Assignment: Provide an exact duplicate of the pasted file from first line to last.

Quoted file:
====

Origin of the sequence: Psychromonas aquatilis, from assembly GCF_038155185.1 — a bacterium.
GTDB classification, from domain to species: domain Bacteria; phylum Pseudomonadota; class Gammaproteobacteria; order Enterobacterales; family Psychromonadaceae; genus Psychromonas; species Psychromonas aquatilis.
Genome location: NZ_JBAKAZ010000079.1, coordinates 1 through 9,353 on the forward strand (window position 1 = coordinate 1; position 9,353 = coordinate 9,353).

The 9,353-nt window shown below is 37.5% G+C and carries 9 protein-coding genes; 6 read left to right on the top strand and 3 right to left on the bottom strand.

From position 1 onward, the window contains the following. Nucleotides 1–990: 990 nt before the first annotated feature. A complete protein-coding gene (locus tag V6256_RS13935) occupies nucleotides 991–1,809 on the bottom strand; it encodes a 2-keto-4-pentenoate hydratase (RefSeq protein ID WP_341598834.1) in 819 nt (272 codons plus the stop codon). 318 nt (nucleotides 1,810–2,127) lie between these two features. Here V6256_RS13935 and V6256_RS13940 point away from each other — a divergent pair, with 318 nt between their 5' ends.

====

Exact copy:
Origin of the sequence: Psychromonas aquatilis, from assembly GCF_038155185.1 — a bacterium.
GTDB classification, from domain to species: domain Bacteria; phylum Pseudomonadota; class Gammaproteobacteria; order Enterobacterales; family Psychromonadaceae; genus Psychromonas; species Psychromonas aquatilis.
Genome location: NZ_JBAKAZ010000079.1, coordinates 1 through 9,353 on the forward strand (window position 1 = coordinate 1; position 9,353 = coordinate 9,353).

The 9,353-nt window shown below is 37.5% G+C and carries 9 protein-coding genes; 6 read left to right on the top strand and 3 right to left on the bottom strand.

From position 1 onward, the window contains the following. Nucleotides 1–990: 990 nt before the first annotated feature. A complete protein-coding gene (locus tag V6256_RS13935) occupies nucleotides 991–1,809 on the bottom strand; it encodes a 2-keto-4-pentenoate hydratase (RefSeq protein ID WP_341598834.1) in 819 nt (272 codons plus the stop codon). 318 nt (nucleotides 1,810–2,127) lie between these two features. Here V6256_RS13935 and V6256_RS13940 point away from each other — a divergent pair, with 318 nt between their 5' ends.